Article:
Now that I’m in my 40s, my temples have gone gray. Looks very stately on me, even if my mom gasps at the sight of my hair anytime she visits. Having your stubble go gray is another matter. THAT looks like shit. That’s why I shave every day now, instead of just every few days back when I was in my 30s and still had peach fuzz stubble no one even noticed. Now if I don’t shave, I look like a bread-snatching vagrant by the end of the week. Can’t abide it.

But the gray hair up top can stay. We’ll have to revisit this conversation once the rest of my hair betrays me, but for now it’s all good. I look my age. I’ve earned my age. I have hair that tells everyone I have three kids and brain damage, so it’s a very appropriate look for me. However, there’s a little wrinkle line under my chin that suggests nascent jowling, and that’s something that I’m not gonna be so comfortable with.

Sam:

I’ve been a lifelong Miami Dolphins fan, and as such I can’t help but see the never-ending rumors that the Dolphins are a front-runner to trade for Deshaun Watson. Like most people, I have read the complaints against Deshaun, and I find them deeply disturbing. Additionally I can’t help but feel like the idea of 22 false accusers is really far-fetched. In case this trade goes down, do you have any advice for a fan whose favorite team either acquires or continues to employ a player they find morally repugnant? Thanks!

The Dolphins aren’t trading for Watson anyway. Every report of a trade being mere days away reeks of horseshit: a flimsy attempt by the Texans to indirectly leverage other teams for a bigger return, or those other teams attempting to drive Houston’s asking price down. If Watson were really gonna be traded, it would have happened already. Also, there’s no point in Miami trading for him when he could be arrested at any moment, when their season is already lost, and when Tua Tagovailoa has legitimately improved over the past two games (against awful teams but still). Everyone involved here is better off waiting until the offseason, when Watson’s legal situation will be clearer.

But I didn’t really answer your question now, did I? If you’re a lifelong Dolphins fan, or of any other NFL team, you’re already complicit in cheering on morally repugnant human beings. I had to cheer for Adrian Peterson after he nearly whipped his own child’s scrotum off. I surrendered the moral high ground a very long time ago. Watson has about the highest profile of any NFL player accused of sexual assault. And the charges are still fresh, so it can feel like he’d be the final test of your fandom’s limits, and perhaps it will be. But you already cheered for a team that employed Richie Incognito, yeah? Chiefs fans still cheer for Tyreek Hill. Kobe Bryant has been beatified in death. Shit keeps rolling uphill. If all that hasn’t kept you from tuning out already, it may never.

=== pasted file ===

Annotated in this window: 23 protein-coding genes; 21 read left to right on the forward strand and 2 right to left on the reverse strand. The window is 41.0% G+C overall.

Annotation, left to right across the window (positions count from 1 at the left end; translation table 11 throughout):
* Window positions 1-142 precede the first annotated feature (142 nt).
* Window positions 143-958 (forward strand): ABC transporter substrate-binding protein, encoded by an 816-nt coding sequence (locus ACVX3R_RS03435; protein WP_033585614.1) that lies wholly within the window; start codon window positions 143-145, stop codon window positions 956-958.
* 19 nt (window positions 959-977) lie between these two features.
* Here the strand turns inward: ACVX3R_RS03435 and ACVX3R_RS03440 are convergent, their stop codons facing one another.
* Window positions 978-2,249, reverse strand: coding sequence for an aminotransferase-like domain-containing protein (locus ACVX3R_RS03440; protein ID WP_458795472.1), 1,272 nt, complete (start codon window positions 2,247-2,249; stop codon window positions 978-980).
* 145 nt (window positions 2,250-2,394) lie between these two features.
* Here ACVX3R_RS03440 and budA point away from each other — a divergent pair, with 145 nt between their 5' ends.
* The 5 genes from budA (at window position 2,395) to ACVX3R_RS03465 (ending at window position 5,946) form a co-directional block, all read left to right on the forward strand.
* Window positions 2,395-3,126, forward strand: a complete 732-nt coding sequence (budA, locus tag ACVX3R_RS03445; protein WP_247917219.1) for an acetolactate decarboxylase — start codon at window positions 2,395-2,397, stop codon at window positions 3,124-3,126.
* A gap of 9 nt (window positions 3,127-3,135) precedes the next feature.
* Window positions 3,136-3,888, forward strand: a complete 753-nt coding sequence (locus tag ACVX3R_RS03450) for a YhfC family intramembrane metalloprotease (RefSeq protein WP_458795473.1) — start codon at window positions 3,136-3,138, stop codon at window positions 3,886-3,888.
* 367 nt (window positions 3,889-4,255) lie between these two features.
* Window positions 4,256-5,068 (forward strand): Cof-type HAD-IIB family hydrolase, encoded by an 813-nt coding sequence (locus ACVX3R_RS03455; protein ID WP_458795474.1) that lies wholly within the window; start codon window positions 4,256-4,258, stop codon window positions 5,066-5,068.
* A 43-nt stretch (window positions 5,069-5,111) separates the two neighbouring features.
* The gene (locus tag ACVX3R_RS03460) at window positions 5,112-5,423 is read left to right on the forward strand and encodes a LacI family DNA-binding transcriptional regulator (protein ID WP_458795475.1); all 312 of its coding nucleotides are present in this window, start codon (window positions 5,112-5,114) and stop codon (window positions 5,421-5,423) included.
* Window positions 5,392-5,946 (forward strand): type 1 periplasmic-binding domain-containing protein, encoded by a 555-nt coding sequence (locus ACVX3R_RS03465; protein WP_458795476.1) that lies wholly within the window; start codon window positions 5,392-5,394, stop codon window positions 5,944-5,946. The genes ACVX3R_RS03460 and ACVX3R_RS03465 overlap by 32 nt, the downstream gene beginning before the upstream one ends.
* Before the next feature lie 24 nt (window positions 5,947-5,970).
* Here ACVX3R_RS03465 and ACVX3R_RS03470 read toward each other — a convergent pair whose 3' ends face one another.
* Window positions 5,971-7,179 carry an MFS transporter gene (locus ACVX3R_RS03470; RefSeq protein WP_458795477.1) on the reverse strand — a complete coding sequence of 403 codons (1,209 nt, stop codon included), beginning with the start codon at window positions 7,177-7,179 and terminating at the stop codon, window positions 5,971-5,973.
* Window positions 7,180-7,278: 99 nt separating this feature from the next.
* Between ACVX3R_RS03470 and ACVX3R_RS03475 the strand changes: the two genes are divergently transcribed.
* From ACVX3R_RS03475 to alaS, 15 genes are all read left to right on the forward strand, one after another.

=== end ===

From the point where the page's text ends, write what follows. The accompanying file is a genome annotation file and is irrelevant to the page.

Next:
Jonathan:

I want to watch Dune, but I haven’t read the book. It seems to be conventional wisdom that you read a book before watching the movie, but is there any good reason not to do it in reverse? It disappears from HBO Max at the end of November, so if I’m going to read it first, I’ve got to get moving.

You don’t have to read the book first. If I haven’t read a book before watching a movie, I don’t go out of my way to do so. If they make the movie right, I shouldn’t need to. I never read No Country For Old Men. The movie still worked. That’s Hollywood magic, baby.

I watched Dune this weekend without having read the book, and I don’t regret it because Dune fanboys are a curious lot and probably have unreasonable expectations of their own. Dune was one of those rare big-ass movies where the studio actually let the director direct it, so I was happy to let Denis Villeneuve bombard me with wide shots of giant spaceship ramps lowering. But there was a lot of exposition to chew through, and Zendaya only had like three lines. Also, you’re not gonna experience anything new storywise when you watch Dune. There’s a desert planet. There’s a chosen one. There’s space magic. There’s a rebellion. There’s a lot of panning around the desert for evil monsters. All of these concepts were relatively new when Frank Herbert wrote Dune, but they’ve been used and re-used a million times since (in Star Wars, most notably). In that way, the only things that stand out in the movie are the visuals and the acting, both of which are fucking awesome.